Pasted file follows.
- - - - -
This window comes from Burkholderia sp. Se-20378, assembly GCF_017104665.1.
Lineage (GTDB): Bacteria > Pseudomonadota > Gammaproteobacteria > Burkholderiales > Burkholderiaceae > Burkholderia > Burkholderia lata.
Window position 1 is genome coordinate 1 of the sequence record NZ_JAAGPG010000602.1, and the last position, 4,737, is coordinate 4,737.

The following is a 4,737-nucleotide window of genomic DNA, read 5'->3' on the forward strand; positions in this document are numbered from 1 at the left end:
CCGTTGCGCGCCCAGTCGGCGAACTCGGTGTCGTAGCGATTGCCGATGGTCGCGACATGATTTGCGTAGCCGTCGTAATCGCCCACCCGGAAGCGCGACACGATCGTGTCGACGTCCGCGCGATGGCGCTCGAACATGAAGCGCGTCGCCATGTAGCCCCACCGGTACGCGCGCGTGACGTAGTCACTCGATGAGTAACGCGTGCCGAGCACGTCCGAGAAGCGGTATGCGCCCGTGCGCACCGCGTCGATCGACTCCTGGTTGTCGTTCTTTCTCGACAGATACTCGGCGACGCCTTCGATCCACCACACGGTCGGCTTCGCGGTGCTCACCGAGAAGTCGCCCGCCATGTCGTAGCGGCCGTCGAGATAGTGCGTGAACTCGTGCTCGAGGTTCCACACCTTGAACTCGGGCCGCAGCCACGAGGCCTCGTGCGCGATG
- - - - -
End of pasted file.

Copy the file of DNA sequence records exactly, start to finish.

This window comes from Burkholderia sp. Se-20378, assembly GCF_017104665.1.
Lineage (GTDB): Bacteria > Pseudomonadota > Gammaproteobacteria > Burkholderiales > Burkholderiaceae > Burkholderia > Burkholderia lata.
Window position 1 is genome coordinate 1 of the sequence record NZ_JAAGPG010000602.1, and the last position, 4,737, is coordinate 4,737.

The following is a 4,737-nucleotide window of genomic DNA, read 5'->3' on the forward strand; positions in this document are numbered from 1 at the left end:
CCGTTGCGCGCCCAGTCGGCGAACTCGGTGTCGTAGCGATTGCCGATGGTCGCGACATGATTTGCGTAGCCGTCGTAATCGCCCACCCGGAAGCGCGACACGATCGTGTCGACGTCCGCGCGATGGCGCTCGAACATGAAGCGCGTCGCCATGTAGCCCCACCGGTACGCGCGCGTGACGTAGTCACTCGATGAGTAACGCGTGCCGAGCACGTCCGAGAAGCGGTATGCGCCCGTGCGCACCGCGTCGATCGACTCCTGGTTGTCGTTCTTTCTCGACAGATACTCGGCGACGCCTTCGATCCACCACACGGTCGGCTTCGCGGTGCTCACCGAGAAGTCGCCCGCCATGTCGTAGCGGCCGTCGAGATAGTGCGTGAACTCGTGCTCGAGGTTCCACACCTTGAACTCGGGCCGCAGCCACGAGGCCTCGTGCGCGATG